Prehistoric graves with an unusual abundance of phallic figurines and oddly arranged human remains have been found in Israel, archaeologists announced recently.
Near Nazerat (Nazareth), the Stone Age site, called Kfar HaHoresh, dates to between 8,500 and 6,750 B.C.
Archaeologists have primarily found female symbolic figurines in other burials of this time period.
"At Kfar HaHoresh, all the gender-oriented symbolism seems to be male," Goring-Morris said. "Researchers in the past have put more emphasis on the 'mother goddess' of agriculture."
Some weird bits of interpretation:
Also the shift in men's role from hunters to more settled herders and farmers may have reduced their status and self-image, Goring-Morris said. This may have led the prehistoric people to bury young male adults at Kfar HaHoresh with animals as a way of honoring their past lives as hunters.It's not as if the transition to farming/herder happened overnight, so that there would be such "longing" for the men's past lives as hunters. In any case, hunting was never really replaced by farming, but lost its importance in the economic activity of early Neolithic society.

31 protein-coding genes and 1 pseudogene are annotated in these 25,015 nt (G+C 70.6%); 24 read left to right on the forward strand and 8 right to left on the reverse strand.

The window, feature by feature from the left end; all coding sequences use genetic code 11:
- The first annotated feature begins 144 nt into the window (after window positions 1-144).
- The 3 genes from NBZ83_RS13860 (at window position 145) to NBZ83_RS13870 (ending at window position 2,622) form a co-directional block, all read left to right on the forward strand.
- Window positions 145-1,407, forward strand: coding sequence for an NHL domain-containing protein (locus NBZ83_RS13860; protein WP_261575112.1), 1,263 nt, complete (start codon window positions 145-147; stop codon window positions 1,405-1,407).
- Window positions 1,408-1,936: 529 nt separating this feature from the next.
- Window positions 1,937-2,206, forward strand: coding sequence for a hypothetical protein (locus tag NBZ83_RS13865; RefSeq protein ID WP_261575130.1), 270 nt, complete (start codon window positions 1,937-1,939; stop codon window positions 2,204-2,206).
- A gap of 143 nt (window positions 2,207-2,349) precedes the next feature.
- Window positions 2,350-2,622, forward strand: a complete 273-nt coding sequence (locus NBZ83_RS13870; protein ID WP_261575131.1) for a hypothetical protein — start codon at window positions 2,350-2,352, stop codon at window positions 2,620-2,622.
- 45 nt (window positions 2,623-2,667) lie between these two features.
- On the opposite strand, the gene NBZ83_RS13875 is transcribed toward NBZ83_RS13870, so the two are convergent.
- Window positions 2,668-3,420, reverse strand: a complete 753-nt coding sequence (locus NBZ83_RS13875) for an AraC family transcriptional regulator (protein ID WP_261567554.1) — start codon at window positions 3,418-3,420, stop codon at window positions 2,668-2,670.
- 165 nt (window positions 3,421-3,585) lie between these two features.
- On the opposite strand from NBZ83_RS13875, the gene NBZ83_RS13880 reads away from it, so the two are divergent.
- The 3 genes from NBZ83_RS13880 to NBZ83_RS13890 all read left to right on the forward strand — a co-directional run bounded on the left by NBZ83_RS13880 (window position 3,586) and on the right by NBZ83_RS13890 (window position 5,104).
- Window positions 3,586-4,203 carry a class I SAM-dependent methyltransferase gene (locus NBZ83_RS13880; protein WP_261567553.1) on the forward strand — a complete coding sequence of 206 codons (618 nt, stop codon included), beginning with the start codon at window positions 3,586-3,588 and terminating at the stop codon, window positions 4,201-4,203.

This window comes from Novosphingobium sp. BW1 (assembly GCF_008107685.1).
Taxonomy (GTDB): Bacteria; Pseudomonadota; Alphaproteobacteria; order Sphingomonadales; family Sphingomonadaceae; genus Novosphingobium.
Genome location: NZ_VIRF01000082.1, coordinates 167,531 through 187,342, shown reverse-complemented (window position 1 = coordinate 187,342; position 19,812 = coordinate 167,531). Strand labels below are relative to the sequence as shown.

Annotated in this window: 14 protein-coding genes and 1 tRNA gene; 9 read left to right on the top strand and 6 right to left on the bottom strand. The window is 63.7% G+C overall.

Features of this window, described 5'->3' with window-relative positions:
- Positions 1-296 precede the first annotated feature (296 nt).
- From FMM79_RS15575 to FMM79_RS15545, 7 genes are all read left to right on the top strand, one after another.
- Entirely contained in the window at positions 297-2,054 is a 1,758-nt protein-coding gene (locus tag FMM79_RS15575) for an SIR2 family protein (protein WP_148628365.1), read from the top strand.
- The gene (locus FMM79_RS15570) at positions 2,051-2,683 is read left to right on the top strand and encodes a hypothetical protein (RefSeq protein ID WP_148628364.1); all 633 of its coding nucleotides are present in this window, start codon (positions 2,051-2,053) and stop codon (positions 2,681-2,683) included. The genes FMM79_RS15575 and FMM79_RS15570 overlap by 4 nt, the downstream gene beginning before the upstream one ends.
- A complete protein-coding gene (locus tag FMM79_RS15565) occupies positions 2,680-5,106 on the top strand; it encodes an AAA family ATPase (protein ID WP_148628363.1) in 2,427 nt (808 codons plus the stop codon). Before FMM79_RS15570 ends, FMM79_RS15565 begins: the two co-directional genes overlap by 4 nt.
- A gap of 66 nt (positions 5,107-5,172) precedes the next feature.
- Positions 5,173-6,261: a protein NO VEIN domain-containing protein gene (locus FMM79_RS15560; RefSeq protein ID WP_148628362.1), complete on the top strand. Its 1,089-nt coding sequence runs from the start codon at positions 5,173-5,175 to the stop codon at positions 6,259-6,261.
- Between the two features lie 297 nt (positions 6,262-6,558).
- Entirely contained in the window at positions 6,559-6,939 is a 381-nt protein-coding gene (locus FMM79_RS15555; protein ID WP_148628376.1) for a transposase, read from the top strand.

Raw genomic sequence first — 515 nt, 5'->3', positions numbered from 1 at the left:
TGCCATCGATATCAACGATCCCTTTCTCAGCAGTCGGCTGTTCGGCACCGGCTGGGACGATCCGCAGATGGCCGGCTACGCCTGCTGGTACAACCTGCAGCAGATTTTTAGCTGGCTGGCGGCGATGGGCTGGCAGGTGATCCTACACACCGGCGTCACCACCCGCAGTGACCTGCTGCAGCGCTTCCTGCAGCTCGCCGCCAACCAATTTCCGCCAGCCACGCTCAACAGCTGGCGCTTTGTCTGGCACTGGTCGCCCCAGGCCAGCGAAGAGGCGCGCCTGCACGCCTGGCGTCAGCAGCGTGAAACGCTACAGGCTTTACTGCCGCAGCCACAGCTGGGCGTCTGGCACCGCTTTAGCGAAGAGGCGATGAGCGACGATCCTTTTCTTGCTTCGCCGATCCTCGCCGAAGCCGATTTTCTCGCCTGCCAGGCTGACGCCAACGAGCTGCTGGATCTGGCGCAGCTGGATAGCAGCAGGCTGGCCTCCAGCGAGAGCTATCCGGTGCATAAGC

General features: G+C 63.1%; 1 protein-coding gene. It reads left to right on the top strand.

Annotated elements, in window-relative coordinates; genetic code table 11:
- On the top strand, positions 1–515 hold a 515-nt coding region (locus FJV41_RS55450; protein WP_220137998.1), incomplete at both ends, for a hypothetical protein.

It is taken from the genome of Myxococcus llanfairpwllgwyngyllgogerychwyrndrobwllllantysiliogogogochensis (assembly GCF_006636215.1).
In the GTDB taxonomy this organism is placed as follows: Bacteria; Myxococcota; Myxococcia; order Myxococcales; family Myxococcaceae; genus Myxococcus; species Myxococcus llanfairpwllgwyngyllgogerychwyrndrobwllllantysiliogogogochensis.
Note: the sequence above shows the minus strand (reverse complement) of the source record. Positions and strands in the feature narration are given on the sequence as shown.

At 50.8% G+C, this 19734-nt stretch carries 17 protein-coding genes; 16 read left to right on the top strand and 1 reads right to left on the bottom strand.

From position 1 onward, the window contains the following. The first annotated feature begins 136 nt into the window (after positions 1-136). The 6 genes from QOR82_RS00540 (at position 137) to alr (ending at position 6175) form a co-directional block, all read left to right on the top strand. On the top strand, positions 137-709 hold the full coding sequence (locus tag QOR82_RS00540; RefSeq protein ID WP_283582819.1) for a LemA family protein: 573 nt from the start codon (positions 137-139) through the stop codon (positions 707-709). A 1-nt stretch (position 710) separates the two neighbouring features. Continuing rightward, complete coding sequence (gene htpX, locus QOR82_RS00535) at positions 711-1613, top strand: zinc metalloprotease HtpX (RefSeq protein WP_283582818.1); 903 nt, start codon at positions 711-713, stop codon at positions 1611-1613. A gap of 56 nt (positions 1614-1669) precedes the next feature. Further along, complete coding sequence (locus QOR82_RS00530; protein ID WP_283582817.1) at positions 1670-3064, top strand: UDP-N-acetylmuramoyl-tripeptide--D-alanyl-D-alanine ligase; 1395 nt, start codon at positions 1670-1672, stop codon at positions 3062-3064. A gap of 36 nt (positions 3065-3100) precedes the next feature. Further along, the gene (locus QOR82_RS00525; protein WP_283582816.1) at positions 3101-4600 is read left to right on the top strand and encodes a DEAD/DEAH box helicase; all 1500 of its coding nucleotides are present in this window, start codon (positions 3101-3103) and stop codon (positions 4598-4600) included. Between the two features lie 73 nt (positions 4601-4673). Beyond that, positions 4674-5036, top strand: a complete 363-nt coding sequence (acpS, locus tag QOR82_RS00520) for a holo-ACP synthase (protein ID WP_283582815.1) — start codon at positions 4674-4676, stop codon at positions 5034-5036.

"If you have the skull of your grandfather or grandmother on the mantelpiece at home, this could be your legal document that you were the owner of the house or had certain legal rights, passed from one generation to the next."Skull as legal document is just plain weird.